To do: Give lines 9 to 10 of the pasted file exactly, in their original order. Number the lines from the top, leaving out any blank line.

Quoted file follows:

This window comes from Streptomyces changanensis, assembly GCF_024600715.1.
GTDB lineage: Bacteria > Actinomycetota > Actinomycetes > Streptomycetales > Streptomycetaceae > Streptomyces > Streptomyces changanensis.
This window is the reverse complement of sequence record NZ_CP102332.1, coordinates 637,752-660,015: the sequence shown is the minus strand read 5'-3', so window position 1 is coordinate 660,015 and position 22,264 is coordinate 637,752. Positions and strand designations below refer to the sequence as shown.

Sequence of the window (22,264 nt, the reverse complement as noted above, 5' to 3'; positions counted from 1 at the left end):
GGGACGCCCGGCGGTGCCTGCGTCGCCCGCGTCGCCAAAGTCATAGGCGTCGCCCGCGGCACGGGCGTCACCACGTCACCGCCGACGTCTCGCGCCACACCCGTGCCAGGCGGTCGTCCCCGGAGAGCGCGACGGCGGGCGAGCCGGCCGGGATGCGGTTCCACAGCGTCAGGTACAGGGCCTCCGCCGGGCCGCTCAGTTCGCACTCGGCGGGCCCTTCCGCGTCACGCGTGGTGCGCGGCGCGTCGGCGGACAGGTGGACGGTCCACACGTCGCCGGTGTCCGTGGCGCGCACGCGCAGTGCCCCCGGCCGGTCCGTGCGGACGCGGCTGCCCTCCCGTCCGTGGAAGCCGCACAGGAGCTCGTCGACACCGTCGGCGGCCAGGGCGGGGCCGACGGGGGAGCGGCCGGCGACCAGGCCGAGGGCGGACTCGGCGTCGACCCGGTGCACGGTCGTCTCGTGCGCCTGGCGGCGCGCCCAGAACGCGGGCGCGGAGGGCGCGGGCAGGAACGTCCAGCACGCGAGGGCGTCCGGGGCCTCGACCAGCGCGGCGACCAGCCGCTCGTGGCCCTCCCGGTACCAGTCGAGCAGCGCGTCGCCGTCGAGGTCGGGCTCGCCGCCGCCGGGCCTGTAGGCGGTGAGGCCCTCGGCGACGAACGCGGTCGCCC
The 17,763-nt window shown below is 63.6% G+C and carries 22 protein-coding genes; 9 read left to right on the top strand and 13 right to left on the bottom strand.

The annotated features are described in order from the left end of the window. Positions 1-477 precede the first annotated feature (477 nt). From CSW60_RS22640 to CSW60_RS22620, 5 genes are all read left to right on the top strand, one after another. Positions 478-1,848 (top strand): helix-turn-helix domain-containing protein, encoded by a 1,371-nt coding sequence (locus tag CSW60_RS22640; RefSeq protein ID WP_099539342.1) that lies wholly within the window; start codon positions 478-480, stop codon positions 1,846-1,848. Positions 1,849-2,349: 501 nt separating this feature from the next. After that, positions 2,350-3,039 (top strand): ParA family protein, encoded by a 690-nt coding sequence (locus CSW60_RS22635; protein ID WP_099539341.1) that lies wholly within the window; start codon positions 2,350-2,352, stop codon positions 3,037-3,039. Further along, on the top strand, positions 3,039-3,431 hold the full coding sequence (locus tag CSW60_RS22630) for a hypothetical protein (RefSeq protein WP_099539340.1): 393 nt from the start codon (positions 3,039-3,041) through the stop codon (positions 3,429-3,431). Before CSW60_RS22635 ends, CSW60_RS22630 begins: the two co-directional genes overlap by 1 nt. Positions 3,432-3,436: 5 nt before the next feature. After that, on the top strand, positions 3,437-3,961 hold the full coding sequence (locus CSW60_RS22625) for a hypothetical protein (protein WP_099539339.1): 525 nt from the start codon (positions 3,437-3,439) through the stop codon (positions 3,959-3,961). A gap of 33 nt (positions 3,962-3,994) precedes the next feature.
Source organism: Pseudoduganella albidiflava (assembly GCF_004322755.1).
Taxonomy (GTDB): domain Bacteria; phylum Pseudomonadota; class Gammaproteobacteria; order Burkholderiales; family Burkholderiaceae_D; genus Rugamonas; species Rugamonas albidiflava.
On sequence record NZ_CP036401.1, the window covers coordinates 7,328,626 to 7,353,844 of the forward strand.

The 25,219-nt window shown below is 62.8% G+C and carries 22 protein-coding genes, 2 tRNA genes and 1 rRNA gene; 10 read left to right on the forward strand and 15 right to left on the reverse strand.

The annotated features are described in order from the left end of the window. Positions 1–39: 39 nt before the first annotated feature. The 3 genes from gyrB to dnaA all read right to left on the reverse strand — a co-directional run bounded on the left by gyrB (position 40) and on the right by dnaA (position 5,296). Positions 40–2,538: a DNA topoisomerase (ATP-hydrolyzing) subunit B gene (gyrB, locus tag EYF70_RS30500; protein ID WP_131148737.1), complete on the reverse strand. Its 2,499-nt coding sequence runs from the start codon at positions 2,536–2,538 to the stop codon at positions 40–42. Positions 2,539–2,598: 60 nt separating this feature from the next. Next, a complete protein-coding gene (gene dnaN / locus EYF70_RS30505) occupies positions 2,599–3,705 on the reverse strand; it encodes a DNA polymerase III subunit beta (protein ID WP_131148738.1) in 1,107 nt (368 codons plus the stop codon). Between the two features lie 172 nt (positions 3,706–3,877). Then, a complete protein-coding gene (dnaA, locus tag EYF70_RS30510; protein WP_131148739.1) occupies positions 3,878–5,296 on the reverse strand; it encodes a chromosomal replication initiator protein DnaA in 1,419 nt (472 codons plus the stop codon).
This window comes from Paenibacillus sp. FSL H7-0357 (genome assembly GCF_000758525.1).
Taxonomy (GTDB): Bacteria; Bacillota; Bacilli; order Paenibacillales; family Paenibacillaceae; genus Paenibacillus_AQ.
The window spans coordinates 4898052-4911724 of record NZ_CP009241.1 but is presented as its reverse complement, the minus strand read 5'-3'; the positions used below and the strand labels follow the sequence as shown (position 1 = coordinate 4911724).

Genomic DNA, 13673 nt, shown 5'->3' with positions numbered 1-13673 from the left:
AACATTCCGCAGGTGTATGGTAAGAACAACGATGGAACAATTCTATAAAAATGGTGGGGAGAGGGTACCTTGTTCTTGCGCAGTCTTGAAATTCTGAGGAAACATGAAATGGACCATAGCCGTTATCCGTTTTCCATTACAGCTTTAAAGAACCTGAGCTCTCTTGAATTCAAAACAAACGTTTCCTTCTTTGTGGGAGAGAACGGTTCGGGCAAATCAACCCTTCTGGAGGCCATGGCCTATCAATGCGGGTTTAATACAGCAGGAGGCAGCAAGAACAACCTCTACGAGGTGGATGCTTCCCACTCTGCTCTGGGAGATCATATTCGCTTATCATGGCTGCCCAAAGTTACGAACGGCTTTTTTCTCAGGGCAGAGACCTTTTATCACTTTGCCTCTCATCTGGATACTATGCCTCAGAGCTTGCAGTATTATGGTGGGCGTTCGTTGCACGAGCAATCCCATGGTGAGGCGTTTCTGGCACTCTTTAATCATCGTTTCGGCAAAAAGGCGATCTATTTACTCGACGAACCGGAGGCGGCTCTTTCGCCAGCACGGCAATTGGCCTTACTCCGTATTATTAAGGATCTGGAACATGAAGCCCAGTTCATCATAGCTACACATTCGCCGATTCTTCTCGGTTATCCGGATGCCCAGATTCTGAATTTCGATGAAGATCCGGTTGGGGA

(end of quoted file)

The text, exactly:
Taxonomy (GTDB): domain Bacteria; phylum Pseudomonadota; class Gammaproteobacteria; order Burkholderiales; family Burkholderiaceae_D; genus Rugamonas; species Rugamonas albidiflava.
On sequence record NZ_CP036401.1, the window covers coordinates 7,328,626 to 7,353,844 of the forward strand.